However, for some reason, I am finding myself unusually reflective around these actual days of my birth. I'm not sure what started it but, just for example, a conversation with a friend recently about our paths led to her commenting about how all of this is God's plan and how even things we don't think are going to work out will because of said plan. I have to admit that I have a habit of not really facing my differences with this friend so I pretty much just went into shopgirl mode ("smile and nod") but I find myself wondering at why I was balking so much at her comment. I hardly consider myself an atheist, and maybe this is just my own reaction to the way, at this moment in U.S. history, God seems to be wielded as a weapon against so many people in so many thoroughly objectionable ways. I don't know. I returned home, still mulling over my objections, to this video on my Facebook wall. #SaveSyriasChildren. Also #BlackLivesMatter and, I'm pretty sure, many more hashtags that I don't know about, not to mention the 10-year retrospectives on Hurricane Katrina. I feel like a year or two ago I was thinking about the practice of gratitude and while my intention to start a gratitude journal has been the same as my intentions with almost all other journals which have led me to a shelf full of blank notebooks, the thoughts of gratitude, in conjunction with thoughts of privilege, add a sort of bittersweet note to these times. I feel very strongly that creating is my connection to our Creator God, that in facilitating creativity, in running Anthology, I am following God's calling to me. So, as I said, not exactly an atheist. But how do you reconcile things working out the way you ultimately end up wanting them to as God's plan when things certainly don't work out the way they ultimately should for so many people? I feel like there's too much underlying judgement about who is worthy or not, who "deserves" success (let alone a living wage or food or good schools). Perhaps that is just the imperfect human projection.  Well, we won't get into a long discussion here but I just mention this to tell you my frame of mind on the day of my birth, when I feel both grateful for so much of my life and yet somewhat at a loss as to where to begin on using my privilege, wealth and power for those who have less. But in my dream two nights ago, an art teacher gave me her business card with her email address on it so, yes, I will follow through and see about volunteering in the schools. I know I've mentioned this before, but I am still stuck on the concept of upstream work from a radio program I heard about suicide prevention. The show started out with those toll free numbers, staffed 24/7, posted on bridges and other key sites around the country. They then interviewed a social worker who said that such things are considered "downstream" - assistance provided at the very last possible moment, when all other avenues have failed or not been accessed. And while the social worker acknowledged the importance of such measures, she also said that they take a lot of time and energy for relatively little result. The desirable course of action is "upstream" - to catch the person before they reach such a desperate state that they see no other action than to take their own life. And most upstream actions are cheaper and more effective - small actions resolving small problems. I feel like so much of what we are facing right now is being addressed downstream, that so much of our time and our resources are being spent on applying band-aids in emergency situations. Well, anyway, to my mind, upstream is really ideal, catching people while they are young and helping create the kind of foundations that have seen me through these 44 years. Anyway, that's what I'm thinking about today so I guess I can be excused for not being able to decide what I will eat for breakfast or lunch. I was menu-planning last week for our beach getaway and am already thinking about dinner at Le Reve so today might just be an ordinary day. Maybe salad from Ian's for lunch?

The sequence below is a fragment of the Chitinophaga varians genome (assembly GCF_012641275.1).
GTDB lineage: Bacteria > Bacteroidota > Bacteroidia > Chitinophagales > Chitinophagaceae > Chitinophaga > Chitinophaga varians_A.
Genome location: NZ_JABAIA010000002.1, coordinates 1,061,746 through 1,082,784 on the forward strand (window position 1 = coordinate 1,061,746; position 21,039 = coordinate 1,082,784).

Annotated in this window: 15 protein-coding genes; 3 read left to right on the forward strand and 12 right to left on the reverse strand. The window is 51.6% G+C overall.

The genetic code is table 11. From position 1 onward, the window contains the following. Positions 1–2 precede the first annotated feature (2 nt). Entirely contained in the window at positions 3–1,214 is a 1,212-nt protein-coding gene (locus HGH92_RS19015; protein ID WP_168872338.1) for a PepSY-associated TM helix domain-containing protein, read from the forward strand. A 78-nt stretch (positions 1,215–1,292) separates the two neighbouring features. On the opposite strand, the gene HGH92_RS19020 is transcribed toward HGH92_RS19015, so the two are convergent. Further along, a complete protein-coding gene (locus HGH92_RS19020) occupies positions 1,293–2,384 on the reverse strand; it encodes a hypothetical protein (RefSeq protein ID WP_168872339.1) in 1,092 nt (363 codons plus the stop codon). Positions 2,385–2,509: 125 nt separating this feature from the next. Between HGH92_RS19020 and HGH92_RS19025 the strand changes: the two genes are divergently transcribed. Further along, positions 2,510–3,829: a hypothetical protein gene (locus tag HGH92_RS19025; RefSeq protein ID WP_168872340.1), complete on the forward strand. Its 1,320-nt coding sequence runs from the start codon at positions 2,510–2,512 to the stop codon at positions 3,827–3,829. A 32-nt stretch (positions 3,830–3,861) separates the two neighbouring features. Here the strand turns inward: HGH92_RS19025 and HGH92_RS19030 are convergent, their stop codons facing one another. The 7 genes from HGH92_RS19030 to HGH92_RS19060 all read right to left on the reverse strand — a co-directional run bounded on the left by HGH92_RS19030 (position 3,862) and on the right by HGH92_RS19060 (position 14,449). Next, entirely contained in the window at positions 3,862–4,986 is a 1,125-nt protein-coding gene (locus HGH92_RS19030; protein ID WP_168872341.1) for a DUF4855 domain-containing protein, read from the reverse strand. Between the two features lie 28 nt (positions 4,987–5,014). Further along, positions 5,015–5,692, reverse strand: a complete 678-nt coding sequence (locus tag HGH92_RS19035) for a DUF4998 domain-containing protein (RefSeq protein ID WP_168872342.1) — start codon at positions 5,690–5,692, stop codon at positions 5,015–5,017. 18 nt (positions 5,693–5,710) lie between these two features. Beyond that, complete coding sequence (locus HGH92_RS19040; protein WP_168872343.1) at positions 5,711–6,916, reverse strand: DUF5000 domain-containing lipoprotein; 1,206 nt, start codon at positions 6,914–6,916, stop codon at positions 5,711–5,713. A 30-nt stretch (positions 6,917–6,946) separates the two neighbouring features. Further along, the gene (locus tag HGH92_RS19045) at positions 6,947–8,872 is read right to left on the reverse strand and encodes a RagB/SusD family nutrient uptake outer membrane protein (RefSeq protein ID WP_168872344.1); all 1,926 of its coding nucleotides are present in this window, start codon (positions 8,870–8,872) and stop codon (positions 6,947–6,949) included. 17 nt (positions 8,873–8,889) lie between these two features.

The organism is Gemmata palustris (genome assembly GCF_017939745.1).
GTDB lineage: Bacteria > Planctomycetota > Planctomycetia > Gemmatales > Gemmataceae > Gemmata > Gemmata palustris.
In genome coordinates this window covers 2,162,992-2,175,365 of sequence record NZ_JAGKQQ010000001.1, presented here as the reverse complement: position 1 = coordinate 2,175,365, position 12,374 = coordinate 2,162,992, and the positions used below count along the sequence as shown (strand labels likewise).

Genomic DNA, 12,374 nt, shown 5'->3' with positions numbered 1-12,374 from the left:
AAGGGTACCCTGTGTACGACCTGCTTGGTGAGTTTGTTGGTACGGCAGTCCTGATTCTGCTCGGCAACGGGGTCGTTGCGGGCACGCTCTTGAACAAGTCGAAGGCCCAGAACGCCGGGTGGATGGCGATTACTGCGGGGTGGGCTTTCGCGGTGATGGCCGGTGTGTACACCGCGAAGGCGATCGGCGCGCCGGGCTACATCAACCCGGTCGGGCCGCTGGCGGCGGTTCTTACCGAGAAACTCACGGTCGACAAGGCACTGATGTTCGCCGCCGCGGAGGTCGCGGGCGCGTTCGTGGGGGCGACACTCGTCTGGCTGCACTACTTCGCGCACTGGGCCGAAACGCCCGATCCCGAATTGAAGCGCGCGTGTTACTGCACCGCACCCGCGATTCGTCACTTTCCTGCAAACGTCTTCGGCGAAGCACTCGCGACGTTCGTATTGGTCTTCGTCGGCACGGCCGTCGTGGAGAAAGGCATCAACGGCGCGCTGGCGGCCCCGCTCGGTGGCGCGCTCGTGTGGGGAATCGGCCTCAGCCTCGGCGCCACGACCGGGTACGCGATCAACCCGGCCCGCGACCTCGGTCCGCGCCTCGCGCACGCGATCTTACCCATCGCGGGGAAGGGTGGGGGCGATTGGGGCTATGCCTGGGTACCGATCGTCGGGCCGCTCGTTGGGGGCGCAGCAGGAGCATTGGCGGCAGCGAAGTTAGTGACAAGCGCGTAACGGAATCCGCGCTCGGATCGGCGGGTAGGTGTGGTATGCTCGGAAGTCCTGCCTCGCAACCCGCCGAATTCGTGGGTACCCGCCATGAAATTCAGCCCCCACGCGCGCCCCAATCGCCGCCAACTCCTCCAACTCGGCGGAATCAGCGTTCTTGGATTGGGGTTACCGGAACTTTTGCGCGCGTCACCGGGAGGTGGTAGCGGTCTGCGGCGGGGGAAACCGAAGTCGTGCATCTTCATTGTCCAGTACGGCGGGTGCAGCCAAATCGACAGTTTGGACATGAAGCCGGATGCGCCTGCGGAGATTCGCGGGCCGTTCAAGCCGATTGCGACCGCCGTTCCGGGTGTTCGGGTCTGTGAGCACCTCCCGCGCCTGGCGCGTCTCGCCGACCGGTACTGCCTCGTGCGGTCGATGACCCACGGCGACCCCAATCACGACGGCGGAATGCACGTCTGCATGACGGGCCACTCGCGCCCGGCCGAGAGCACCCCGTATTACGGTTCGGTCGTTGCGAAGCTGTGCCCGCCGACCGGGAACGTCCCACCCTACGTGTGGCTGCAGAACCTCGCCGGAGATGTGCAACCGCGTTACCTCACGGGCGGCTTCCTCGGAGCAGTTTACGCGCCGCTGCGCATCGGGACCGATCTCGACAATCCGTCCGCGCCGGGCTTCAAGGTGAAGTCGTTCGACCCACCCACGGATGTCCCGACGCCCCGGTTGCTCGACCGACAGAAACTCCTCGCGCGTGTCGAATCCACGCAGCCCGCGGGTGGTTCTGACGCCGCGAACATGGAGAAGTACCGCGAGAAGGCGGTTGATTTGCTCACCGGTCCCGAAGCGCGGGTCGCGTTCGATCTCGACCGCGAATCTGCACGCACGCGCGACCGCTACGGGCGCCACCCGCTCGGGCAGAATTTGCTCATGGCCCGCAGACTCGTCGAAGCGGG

In all honesty, in our family, the actual day is not that important. Mother is out of town and it is just Dad and I for dinner tonight, something from the freezer because Mother came home to realize that there is no room in there at all. I will be going away for most of next week so today I should be doing paperwork and other usual tasks at the shop so it is rather a usual work day. Though since I am working my dream job, it seems a totally suitable birthday schedule. So, we'll see, perhaps the day will include updating you on all the new arrivals, reconciling the credit card, working on October's schedule, rearranging the window, placing some Christmas orders. Happy Birthday to me!